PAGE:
Surgical care practitioner
Surgical care practitioners are established members of the surgery team within healthcare organisations. Their main responsibilities are to support surgeons and other professionals before, during and after surgical procedures.
Surgical care practitioners provide care in an operating theatre, on wards and in clinics. They are trained to undertake some surgical procedures under appropriate supervision and within their allowed scope of practice. They are directly responsible to the consultant surgeon.
You'll be a trained clinical professional, such as a theatre nurse or operating department practitioner, who has received further training. You're trained to undertake a range of tasks in a surgical environment under the direct supervision of surgeon including:
- managing clinics where you would see patients before surgery including ensuring they are placed on surgery lists
- assessing patients to ensure they are clinically fit and healthy for the surgery
- preparing patients for surgery including venepuncture and catheterisation
- surgical procedures under direct supervision of a surgeon such as wound closure, harvesting veins and carpel tunnel surgery,
- supporting a supervising surgeon as as a first or second assistant
- daily ward rounds, making assessments and formulating plans for patients’ post-operative care
- writing of operation notes and ward round note taking
- care after the surgery eg wound assessment, treatment and identification of surgical problems and complications
- provision of support to on-call and emergency services
- evaluating a patient's condition, including the discharge process and follow-up care arrangements
- training of trainee surgeons
- prescribing appropriate medications
Education institutions will decide on their own specific academic requirements for entry onto their programme. However, the minimum entry requirements for entry to a recognised training programme are:
- evidence of an ability to study at Level 7 or above eg at Master’s level)
- qualified and registered healthcare professional eg with the Nursing and Midwifery Council if you are a nurse or the Health and Care Professions Council if you are an allied health professional.
- evidence of at least 18 months post registration experience
You'll also need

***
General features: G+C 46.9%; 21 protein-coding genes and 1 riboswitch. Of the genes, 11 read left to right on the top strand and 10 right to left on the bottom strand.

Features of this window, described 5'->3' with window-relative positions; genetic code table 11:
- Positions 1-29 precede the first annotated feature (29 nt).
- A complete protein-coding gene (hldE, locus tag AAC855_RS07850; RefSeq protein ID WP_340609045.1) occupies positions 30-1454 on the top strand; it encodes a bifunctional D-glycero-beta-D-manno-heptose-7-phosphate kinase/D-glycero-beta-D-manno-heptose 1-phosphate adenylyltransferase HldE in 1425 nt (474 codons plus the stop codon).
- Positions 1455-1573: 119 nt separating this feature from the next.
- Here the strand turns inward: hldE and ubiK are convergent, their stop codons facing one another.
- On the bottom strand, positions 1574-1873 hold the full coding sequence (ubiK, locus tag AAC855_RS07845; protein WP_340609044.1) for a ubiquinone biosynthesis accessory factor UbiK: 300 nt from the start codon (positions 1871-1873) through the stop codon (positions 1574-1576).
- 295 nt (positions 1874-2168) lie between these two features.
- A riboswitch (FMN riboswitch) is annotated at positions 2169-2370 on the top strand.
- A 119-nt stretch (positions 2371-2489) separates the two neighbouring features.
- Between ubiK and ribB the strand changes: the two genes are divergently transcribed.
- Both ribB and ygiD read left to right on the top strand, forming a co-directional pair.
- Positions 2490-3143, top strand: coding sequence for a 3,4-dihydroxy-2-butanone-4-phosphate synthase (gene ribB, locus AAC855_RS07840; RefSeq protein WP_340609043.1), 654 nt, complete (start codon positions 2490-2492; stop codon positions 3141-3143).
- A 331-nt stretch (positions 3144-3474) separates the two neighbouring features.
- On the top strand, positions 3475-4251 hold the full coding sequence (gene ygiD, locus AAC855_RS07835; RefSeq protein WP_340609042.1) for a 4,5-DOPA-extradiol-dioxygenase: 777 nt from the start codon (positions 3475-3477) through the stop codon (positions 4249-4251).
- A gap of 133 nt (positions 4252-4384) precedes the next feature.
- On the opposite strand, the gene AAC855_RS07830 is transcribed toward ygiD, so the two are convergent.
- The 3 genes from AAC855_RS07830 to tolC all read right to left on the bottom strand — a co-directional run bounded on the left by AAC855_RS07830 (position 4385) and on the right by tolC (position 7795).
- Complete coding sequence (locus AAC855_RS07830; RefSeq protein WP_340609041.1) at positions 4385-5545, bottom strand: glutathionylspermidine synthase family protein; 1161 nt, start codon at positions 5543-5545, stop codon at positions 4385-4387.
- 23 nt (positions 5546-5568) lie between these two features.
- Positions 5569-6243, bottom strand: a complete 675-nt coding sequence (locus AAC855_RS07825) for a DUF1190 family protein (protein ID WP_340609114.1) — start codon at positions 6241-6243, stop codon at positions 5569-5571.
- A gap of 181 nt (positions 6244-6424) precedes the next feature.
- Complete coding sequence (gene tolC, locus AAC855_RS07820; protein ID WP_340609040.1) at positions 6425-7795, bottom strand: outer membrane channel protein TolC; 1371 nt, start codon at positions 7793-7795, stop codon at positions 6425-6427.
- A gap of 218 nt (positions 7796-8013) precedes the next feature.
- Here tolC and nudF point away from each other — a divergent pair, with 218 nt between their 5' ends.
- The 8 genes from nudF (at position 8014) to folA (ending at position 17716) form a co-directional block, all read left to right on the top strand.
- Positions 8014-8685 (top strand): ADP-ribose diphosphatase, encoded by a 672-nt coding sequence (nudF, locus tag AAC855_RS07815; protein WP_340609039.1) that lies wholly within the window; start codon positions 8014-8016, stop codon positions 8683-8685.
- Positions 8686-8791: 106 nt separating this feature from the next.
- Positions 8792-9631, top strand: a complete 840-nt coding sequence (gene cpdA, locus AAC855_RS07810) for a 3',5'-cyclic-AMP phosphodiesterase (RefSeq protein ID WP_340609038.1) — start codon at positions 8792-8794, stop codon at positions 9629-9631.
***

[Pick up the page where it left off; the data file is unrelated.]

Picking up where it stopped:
- commitment to patient care and patient safety
- understanding of a multidisciplinary team especially with respect to the changing role of surgery
- recognition of the role and responsibilities of being a trainee surgical care practitioner
- understanding of the training programme
- an aptitude for both clinical and operative practice
- recognition that educational as well as clinical development will be required.
Accreditation of prior experiential learning will be dependent upon the local Higher Education Institution requirements.
- Pay and conditions Expand / Collapse
Surgical care practitioners in the NHS work standard hours, which are likely to be around 37.5 a week. While training, you will be paid at band 6 of the Agenda for Change pay rates and at band 7 after qualifying. Due to the nature of the work, you are likely to work shifts., including evenings, nights and weekends.
- Where the role can lead Expand / Collapse
After completing your training, you'll be expecting to maintain and extend your knowledge, skills and competence as defined by the Royal College of Surgeons.
As a valued member of the surgical team, you will be offered opportunities to develop your career further by learning more about service delivery which will be agreed with your surgical lead or line manager. This will support your progression through the Agenda for Change banding structure.
- Job market and vacancies Expand / Collapse
If you're applying for a role either directly in the NHS or in an organisation that provides NHS services, you'll be asked to show how you think the NHS values apply in your everyday work. The same will be true if you are applying for a university course funded by, or with placements in, the NHS.
- Further information Expand / Collapse